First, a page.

Good behavior evident at ‘Wildest Show’
“They (offenders) police themselves — they don’t want to mess up. But when you are dancing with a bear, keep your eyes on your partner at all times. ” Burl cain, warden of Louisiana State Penitentiary at Angola
ANGOLA — Traffic was backed up for miles on La. 66 Sunday as thousands of vehicles slowly entered Louisiana State Penitentiary for the 48th annual Angola Prison Rodeo.
Held every Sunday in October, the event dubbed “Wildest Show in the South,” features offender cowboys competing in crowd-pleasing events such as “bust out” bull riding and “convict poker,” where a raging bull demolishes the table, chairs and tosses players like rag dolls into the air with its horns. The last man seated wins and the crowd goes wild with applause.
The rodeo and accompanying arts and crafts sale hosted by hundreds of offenders has proven to be such a hit with the public that the 10,000-seat rodeo arena was sold out, said Warden Burl Cain.
“I liked the ‘bust out’ the best,” said Robert Brady, 12, of Ponchatoula, who was watching the rodeo events midway up the crowded bleachers. The “bust-out” is a bull riding event where eight bulls with eight riders are all released at once.
The men who are thrown earliest usually get trampled in the confusion by the other bulls trying to shake their own riders. Most riders, all wearing helmets and flak-jackets, escape serious injury but this time, one offender had to be helped out of the muddy arena and hauled away in an ambulance.
“I liked the convict poker best,” added Jake Daugherty, also 12, Brady’s friend and also from Ponchatoula. He’d visited the rodeo six times, he said.
In between bareback riding, bulldogging and wild horse races, young girls, associated with nearby organizations, competed in barrel racing and the “Ghost Riders,” a team of border collie dogs with monkeys for riders rounded up a flock of goats.
John Payne, “the one armed-bandit,” rode his two trained American bison and a large mule up and over his truck and livestock trailer. He lost his right hand as a young man in a farm accident and is a popular attraction at rodeos from coast to coast.
Before the rodeo, visitors crowded a sprawling midway packed with offender-manned booths selling all sorts of food, arts and crafts.
The profits from the events gate sales, at $15 per ticket, goes into offender re-entry programs, Warden Cain said, “which saves taxpayers a lot of dollars.”
“It also shows the public how we do spend their dollars because the prison looks good and it shows them the inmates are well-behaved (and) worthy of the visit — for people to come see them,” Cain said. Despite the fact that thousands of civilians were peacefully mingling with hundreds of offenders, all wearing black and white striped shirts, security was tight, Cain said.
The entire midway was constantly monitored by dozens of security cameras, uniformed guards were everywhere and an untold number of guards discreetly wearing street clothes kept their eyes peeled for any infraction.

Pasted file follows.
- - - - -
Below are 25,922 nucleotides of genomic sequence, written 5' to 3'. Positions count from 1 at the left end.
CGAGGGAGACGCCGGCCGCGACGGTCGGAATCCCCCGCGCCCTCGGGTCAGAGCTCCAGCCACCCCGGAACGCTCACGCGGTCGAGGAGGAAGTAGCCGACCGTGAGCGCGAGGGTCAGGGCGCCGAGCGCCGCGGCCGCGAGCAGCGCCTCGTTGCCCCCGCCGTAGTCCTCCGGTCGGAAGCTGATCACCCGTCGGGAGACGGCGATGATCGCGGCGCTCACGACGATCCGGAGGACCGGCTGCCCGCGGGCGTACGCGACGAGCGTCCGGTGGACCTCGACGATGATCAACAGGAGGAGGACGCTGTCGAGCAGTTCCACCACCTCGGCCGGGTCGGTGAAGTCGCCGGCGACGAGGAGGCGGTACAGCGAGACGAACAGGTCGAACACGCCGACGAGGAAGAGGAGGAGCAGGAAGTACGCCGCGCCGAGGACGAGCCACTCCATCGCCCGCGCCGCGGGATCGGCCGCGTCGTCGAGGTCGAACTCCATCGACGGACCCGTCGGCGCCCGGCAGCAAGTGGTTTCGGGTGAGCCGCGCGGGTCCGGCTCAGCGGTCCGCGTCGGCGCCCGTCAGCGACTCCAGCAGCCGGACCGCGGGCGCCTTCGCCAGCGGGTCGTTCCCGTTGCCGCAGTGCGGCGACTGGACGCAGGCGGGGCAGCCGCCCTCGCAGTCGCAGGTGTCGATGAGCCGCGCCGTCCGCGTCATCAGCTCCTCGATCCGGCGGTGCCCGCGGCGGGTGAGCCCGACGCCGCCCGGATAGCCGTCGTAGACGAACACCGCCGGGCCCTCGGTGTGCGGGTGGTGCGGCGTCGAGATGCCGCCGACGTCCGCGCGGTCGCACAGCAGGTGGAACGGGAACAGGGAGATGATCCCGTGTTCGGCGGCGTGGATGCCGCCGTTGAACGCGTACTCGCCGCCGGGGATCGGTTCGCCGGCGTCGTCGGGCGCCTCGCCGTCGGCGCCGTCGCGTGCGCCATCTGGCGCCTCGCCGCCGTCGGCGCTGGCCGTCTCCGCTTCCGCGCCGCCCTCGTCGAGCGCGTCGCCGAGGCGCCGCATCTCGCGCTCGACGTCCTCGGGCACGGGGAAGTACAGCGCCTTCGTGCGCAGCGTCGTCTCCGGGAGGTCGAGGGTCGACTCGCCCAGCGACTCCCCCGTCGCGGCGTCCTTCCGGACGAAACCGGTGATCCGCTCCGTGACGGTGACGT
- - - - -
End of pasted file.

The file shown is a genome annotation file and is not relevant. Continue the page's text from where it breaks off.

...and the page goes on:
“They (offenders) police themselves — they don‘t want to mess up,” Cain said. “But when you are dancing with a bear, keep your eyes on your partner at all times.”
Kerry Myers, editor of The Angolite, the prison’s award-winning magazine, helped several visitors fill out subscription orders. He’d sold about 20 so far this month, he said, and circulation, nationally, has grown to just over 1,400.
“A lot of people have heard about the magazine and are interested in it,” Myers said.
Kyle Hebert, an Angolite writer and photographer, said inmates appreciated the visitors because “they chose to come spend a day with us at the prison when they could have been doing anything else anywhere else.”
“It really gives us hope,” Hebert said. “A lot of people have a figment of their imagination watching movies and reading books. This changes their paradigm that shows we are men, not (the) animals that the media portrays us.”
Further up the midway, visitors were climbing aboard “Blue Duck,” a docile Texas Longhorn steer sporting four-foot wide horns, and posing for photos being taken by Brian Patton, owner of Patton’s Western Wear.
“Most people think he’s fake he stands so still,” Patton said. “People from the city have never seen a Longhorn up close and we get a lot of ‘oohs’ and ‘aahs.’”
Cassidy Brecheen, 15, and her brother, Dylan Gill, 9, from Greensburg, slowly and carefully mounted the steer, briefly posed and then gingerly climbed off him.
“It hurt — he’s bony,” Gill said. “It felt weird,” his sister added.
“OK, let’s go find the fried Snickers,” mom Darlene Gill said.
The thousands of offenders who are not involved in the rodeo or arts and crafts booths remain locked up in the six “camps” scattered across the 18,000-acre maximum security prison. The state recently closed the C. Paul Phelps Correctional Center at De Quincy and those 942 offenders were transferred to Angola, bringing the total population to 6,237, Cain said.
Once known as “America’s bloodiest prison,” Angola is now a model of positive change that is being copied across the nation, Cain said. Although more than 4,000 offenders are serving life sentences, violence is almost non-existent and the offenders do not even swear, Cain said. Prison chaplains estimate more than 1,200 of them are Christians, thanks to a wide array of religious programs.